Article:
Here in a long narrow space, tables and chairs were squeezed in between dingy smoke and grease stained Chinese-newspaper wall-papered walls. Numerous elderly men chattered and drank from brown paper-covered bottles. The atmosphere was heavy with a fog of cigarette smoke mingled with steam from the rice cookers in the adjoining kitchen. We squeezed into an available spot. A young man plunked a cracked tea pot and glasses in front of us.

“Now, they’ll bring along something for us to eat.” explained Paul as he struggled out from his wet pea-jacket.

“Don’t we get to choose from a menu?”

“Relax! We’ll eat what they bring.”

Sure enough a dish of something unidentifiable arrived, along with two bowls of steamed rice and chopsticks. No forks and knives in this place. Paul dumped some stuff from the dish on top of his rice, then placed the same on my bowl. As I watched him dole out our feast, my eye was distracted by a grey shiny bug scooting across the table between our two rice bowls.

“Eeeuw! What was that?” I clutched my soggy coat about me for protection.

“Just some free protein,” commented Paul as he raised food to his mouth, calm as you please. “Okay… a cockroach, if you want to know.”

This did not put me off my feed, and I poked back the delicious food and noted other ‘cockroaches’ lazily walking up the newspaper-covered wall next to our table. Because they nearly blended into the wall-paper, I amused myself during the meal by counting to see how many of these bugs might make a relaxed appearance. No-one else in the room was trying to crush these with slaps from their shoes; there was no mass hysteria. I didn’t want to bring attention to myself as the only round-eyes  AND female in the room. Even though this was my first cockroach sighting, I wanted to maintain a mien of ‘cool’, to not come across as some squeamish suburban girl.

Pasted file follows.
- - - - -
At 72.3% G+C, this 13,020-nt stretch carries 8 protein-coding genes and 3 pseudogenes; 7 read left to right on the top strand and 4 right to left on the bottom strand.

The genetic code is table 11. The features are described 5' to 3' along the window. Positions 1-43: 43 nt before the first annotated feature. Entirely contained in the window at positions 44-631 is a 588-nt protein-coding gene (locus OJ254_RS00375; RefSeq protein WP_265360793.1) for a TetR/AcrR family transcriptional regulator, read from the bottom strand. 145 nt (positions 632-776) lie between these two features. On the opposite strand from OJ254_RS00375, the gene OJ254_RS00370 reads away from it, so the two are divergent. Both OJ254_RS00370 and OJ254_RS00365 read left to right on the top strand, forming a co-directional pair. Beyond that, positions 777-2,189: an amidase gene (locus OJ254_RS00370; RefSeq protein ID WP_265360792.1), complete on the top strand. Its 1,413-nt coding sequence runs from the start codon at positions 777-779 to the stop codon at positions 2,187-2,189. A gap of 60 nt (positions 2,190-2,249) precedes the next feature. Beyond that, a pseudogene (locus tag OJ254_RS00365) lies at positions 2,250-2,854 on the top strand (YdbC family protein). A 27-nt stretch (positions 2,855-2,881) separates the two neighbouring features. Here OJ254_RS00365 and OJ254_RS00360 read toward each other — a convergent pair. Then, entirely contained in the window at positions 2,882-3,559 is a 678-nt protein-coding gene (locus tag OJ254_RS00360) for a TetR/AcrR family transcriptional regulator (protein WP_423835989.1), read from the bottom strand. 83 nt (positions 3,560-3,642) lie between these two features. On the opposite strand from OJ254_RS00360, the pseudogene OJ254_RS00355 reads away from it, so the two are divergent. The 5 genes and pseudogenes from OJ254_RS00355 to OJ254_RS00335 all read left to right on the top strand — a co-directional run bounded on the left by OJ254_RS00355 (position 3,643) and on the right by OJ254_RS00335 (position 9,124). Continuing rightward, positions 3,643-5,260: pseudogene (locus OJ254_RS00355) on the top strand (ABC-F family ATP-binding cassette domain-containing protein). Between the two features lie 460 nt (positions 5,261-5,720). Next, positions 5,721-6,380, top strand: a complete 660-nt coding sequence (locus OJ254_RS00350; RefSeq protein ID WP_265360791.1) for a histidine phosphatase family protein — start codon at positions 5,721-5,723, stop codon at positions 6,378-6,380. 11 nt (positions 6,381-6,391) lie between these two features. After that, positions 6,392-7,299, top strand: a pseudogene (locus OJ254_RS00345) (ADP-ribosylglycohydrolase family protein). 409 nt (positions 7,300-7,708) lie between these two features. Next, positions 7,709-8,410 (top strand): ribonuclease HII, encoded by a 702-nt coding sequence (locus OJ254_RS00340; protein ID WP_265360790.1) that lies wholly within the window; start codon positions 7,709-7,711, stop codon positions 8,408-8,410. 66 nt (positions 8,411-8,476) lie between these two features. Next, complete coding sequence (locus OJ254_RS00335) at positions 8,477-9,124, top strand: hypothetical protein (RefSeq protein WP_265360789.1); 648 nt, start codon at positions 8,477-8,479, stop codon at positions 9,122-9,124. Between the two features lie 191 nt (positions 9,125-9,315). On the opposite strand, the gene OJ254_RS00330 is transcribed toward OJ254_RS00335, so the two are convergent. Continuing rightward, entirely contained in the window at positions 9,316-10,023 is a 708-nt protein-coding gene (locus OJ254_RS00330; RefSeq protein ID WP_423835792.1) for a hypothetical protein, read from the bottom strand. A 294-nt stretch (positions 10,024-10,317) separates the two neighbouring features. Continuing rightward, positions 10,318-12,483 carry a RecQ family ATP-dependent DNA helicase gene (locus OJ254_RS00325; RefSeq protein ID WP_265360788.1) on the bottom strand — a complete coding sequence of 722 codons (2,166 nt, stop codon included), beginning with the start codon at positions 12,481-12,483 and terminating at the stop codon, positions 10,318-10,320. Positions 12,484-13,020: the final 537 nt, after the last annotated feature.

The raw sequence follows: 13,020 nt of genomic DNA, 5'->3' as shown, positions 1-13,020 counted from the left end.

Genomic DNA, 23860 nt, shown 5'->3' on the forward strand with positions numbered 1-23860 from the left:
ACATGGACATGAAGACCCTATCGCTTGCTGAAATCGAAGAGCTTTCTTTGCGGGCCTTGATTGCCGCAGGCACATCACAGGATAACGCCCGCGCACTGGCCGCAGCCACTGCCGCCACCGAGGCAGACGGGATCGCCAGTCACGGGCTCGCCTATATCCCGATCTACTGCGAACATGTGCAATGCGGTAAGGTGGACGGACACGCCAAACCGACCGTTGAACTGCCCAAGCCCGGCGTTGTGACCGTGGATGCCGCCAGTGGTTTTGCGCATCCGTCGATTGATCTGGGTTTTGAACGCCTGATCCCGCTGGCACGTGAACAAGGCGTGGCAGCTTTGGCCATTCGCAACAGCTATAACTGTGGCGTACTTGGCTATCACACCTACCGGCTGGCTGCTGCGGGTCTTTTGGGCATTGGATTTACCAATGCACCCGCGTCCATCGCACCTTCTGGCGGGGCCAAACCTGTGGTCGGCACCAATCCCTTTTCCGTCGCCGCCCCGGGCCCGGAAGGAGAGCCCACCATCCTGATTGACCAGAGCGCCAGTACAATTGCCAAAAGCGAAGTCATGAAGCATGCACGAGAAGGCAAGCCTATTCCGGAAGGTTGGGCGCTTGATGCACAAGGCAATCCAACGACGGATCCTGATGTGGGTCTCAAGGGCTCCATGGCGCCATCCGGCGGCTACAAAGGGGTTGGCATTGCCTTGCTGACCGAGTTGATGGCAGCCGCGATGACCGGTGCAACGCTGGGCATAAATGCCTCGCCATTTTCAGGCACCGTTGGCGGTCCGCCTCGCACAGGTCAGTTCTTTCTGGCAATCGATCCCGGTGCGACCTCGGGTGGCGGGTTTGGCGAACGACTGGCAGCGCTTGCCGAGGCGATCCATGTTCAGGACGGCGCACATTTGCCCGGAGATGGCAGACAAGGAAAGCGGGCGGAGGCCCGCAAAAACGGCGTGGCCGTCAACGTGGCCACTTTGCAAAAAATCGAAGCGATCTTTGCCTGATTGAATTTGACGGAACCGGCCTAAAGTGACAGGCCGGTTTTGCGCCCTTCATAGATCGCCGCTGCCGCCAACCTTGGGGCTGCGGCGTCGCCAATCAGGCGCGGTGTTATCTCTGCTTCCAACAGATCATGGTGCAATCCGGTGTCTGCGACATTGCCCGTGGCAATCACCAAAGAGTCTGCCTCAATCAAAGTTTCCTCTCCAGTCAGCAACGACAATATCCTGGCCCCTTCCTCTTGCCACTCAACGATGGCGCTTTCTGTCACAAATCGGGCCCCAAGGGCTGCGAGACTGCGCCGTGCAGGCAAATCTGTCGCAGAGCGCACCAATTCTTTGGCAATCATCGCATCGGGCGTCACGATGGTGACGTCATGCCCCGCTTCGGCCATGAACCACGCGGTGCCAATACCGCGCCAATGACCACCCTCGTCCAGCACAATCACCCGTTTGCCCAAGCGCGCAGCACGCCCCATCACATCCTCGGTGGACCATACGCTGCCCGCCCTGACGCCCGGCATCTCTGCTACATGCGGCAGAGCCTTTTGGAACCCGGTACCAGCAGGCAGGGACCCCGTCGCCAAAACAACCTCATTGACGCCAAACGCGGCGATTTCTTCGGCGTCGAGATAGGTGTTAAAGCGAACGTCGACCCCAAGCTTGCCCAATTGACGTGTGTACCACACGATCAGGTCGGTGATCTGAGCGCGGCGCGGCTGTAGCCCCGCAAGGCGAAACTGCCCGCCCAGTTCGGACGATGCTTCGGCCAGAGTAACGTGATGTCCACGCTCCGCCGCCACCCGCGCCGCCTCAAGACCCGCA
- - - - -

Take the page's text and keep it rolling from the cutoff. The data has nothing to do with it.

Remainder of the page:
The next time I saw a cockroach, my reaction was far from cool. It was, dare I say it, a great remove from neutral. Rumpole and I were flying home from the British Virgin Islands. The  first leg of the flight, early in the morning, brought us to the San Juan, Puerto Rico airport. There we were to wait for the connecting flight to Dallas/Fort Worth, Texas.

The seedy San Juan airport lounge didn’t have the usual amenities of coffee-shops, restaurants, bars of North American airports. We were desperate for a cup of coffee. Rumpole sent me off to explore and see what I could rustle up. I wondered the hall, half-asleep, and bought two paper cups full of disgusting looking black dreck from a hole-in-the-wall vendor. No milk available to cut the taste.

I sauntered back to Rumpole, handed him his coffee. He took a sip and declared it undrinkable. I slumped onto the grey plastic chair beside him, sulked and tried to stay awake as I sipped the foul brew. I calmly looked around to note the details of the waiting room. Lots of empty chairs. Garbage strewn on the floor everywhere. Straggling groups of travellers trying to make themselves comfortable on the hard plastic chairs as they waited for their connecting flights.